Imagine if James Bong burst into song while pummeling the bad guys; or if Sophie’s Choice was a musical. Picture that and you’ll get how surreal it is to see Pierce Brosnan and fourteen time Oscar nominee (and two time winner) Meryl Streep prancing about a Greek Island singing the songs of 70s pop group ABBA.
Mama Mia! (their exclamation mark, not mine), the big screen adaptation of the wildly popular Broadway musical—apparently 30,000 people worldwide take in the stage show every single day—is a strange spectacle so unrelentingly sunny in its outlook viewers should take some heavy duty SPF 85 to the theater to prevent sunstroke.
In the film Donna (Streep) is a free spirited owner of a rundown B&B on the Greek Mediterranean on the alleged site of Aphrodite’s fountain of love. Twenty years previous she had summer romances with a trio of men—businessman Sam Carmichael (Pierce Brosnan), the uptight Harry Bright (Colin Firth) and slacker Bill (Stellan Skarsgard)—one of whom is the father of her daughter Sophie (Amanda Seyfried).
After Sophie reads her Mom’s tell-all diary she realizes she has three possible fathers and becomes obsessed with finding the right man to walk her down the aisle at her upcoming wedding to Sky (Dominic Cooper). Unbeknownst to her mother, she forges invitations in Donna’s name to all three men. When the three arrive on the island, unaware of each other or Sophie’s existence, they spend the next twenty-four hours rekindling old romances, starting new ones and randomly bursting into song. Of course, Sophie’s choice is to decide which of these men is her real dad.
Directed by Phyllida Lloyd, who helmed the original stage show, Mama Mia! is a light and frothy confection that feels like a mix of High School Musical and Casey Kasem’s American Top 40 circa 1976. The silly story is buoyed by chart toppers by ABBA like I Have a Dream, Money, Money, Money and the title track but is let down by the director who fails to take advantage of the film’s beautiful island location with it’s crystal blue water, palm trees and clear skies. Instead she chooses to shoot the movie as though she was mounting a stage show. Maybe a better director—maybe, Julie Taymor’s Mama Mia!—could have opened this up some and made it more visually exciting.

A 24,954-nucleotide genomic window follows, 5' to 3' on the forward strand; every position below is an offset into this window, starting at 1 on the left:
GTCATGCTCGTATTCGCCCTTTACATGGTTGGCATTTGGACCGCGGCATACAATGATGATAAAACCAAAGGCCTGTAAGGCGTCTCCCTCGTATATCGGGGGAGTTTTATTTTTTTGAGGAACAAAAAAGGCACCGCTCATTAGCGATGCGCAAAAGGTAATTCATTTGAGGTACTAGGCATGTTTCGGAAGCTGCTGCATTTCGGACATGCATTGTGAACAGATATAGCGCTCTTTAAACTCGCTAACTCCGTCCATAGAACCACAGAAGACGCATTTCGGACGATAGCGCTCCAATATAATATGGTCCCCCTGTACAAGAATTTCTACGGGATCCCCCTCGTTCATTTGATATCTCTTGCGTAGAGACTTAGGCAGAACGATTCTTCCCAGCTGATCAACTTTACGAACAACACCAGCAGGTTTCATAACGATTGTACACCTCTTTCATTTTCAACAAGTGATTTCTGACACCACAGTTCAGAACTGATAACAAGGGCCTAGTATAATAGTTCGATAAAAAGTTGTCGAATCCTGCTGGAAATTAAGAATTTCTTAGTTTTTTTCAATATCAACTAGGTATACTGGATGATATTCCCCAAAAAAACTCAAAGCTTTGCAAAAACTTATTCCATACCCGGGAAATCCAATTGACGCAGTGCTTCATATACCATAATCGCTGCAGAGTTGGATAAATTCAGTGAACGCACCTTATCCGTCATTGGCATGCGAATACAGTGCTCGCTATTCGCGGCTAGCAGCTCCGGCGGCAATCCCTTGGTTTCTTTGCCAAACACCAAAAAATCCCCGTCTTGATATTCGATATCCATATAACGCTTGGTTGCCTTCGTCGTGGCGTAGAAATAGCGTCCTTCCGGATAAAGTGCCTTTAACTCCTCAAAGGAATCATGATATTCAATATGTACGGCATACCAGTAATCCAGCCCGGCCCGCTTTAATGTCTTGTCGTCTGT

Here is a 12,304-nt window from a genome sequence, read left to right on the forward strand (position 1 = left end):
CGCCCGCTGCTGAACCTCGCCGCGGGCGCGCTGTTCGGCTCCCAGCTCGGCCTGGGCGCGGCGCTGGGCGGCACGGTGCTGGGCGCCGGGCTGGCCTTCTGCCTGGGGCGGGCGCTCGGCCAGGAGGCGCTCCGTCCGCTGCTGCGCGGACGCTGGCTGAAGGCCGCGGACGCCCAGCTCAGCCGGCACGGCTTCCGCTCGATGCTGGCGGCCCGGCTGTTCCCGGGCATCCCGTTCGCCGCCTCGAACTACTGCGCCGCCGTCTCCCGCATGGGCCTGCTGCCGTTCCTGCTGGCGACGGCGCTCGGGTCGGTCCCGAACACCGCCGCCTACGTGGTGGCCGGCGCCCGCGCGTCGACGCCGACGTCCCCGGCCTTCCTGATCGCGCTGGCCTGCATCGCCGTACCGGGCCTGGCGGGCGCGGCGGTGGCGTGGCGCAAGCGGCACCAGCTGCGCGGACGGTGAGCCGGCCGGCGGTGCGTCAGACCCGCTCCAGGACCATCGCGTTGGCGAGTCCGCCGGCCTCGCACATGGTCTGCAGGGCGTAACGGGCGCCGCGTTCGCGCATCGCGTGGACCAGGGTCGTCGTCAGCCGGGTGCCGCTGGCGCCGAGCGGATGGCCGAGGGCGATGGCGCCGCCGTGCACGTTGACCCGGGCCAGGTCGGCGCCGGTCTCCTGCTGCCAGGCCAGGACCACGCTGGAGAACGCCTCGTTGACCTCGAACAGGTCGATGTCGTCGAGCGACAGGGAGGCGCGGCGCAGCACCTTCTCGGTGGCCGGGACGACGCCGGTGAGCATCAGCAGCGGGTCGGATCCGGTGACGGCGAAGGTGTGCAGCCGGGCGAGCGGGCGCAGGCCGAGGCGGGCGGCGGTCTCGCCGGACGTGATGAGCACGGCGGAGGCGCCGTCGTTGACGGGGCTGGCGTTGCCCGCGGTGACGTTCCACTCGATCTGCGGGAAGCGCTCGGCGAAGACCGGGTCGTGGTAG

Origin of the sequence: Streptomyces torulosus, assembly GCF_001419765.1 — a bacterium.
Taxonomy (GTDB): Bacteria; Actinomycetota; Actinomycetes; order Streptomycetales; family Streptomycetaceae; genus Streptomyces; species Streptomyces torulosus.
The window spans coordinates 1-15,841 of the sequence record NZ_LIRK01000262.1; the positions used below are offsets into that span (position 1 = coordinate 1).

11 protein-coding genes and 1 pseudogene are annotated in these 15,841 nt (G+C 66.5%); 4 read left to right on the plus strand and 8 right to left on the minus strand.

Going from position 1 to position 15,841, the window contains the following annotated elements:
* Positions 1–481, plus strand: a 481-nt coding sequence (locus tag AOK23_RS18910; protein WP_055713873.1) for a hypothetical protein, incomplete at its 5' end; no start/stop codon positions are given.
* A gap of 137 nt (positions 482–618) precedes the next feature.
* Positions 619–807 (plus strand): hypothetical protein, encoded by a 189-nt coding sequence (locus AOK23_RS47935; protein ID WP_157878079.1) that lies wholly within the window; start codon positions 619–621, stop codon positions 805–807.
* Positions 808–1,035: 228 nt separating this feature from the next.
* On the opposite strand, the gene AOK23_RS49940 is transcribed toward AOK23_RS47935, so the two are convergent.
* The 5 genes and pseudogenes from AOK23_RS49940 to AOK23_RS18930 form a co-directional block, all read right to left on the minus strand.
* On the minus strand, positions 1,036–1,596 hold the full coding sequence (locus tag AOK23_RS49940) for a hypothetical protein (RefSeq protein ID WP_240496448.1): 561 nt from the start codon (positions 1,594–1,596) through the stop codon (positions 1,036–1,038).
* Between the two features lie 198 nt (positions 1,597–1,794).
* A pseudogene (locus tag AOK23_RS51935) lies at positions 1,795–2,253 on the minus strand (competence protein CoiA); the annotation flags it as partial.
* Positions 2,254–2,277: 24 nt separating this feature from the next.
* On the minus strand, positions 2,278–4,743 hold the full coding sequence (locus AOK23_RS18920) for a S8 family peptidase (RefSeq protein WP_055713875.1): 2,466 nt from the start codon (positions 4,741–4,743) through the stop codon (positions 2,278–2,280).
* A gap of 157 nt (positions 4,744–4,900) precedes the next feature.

That’s a picky little point though when there is so much else going on. Despite its idyllic vacation setting this is a movie that doesn’t know how to relax. If Meryl Streep isn’t dancing, she’s singing, if she isn’t singing she doing physical comedy. Ditto for the rest of the cast. As they say, if everyday was Christmas you wouldn’t appreciate it as much and the same is true at the movies when every second of a film is jammed with stimulus.
The unyielding pace mars the first hour of the film, cramming in too many songs, too many pratfalls and too much exposition. What probably works very well on stage with real actors loses some of its oomph when translated to the screen, although the abandon of the film’s Dancing Queen number is infectious and was probably a showstopper on the boards as it is in the movie.
It pays off, though, in the last half hour when, despite myself, I began to tap my foot to the songs and give in to the film’s cheery charms. The songs bring back a nostalgia for a simpler time when pop music was more fun than it is today—there isn’t a hint of gansta rap or emo in Mama Mia!—and the audience I saw it with were clapping and singing along with each musical number.
Mama Mia! starts off fluffy as Cool Whip on Jello, but develops a wistful feel in the last thirty minutes as the relationship between Sophie and her mother and three dads deepens. This is largely due to the performance of Meryl Streep.
Anyone who only regards Streep as a capital “S” serious actress may have to revise their opinion after seeing her play air guitar, sing to a fish or do a bang-on Celine Dion impression in The Winner Takes it All.
A project like Mama Mia! is on the opposite end of the spectrum from the films that made her famous, and even though this is likely part of her Robert De Niro Retirement Plan—she seems to have reached the juncture in her career where she leaves the interesting roles behind and takes only high ticket jobs—she commits completely and hands in a vibrant, energetic performance that is the emotional core of the movie.
I wish I could say the same thing about Pierce Brosnan. He’s fine in the film until he opens his mouth to sing. His vocal performance on S.O.S. is the kind of singing that people generally do when they think no one is listening and puts to rest the myth that all Irish people can sing.
Mama Mia! is a crowd pleasing confection that, for better or worse, will have you humming Dancing Queen as you exit the theater.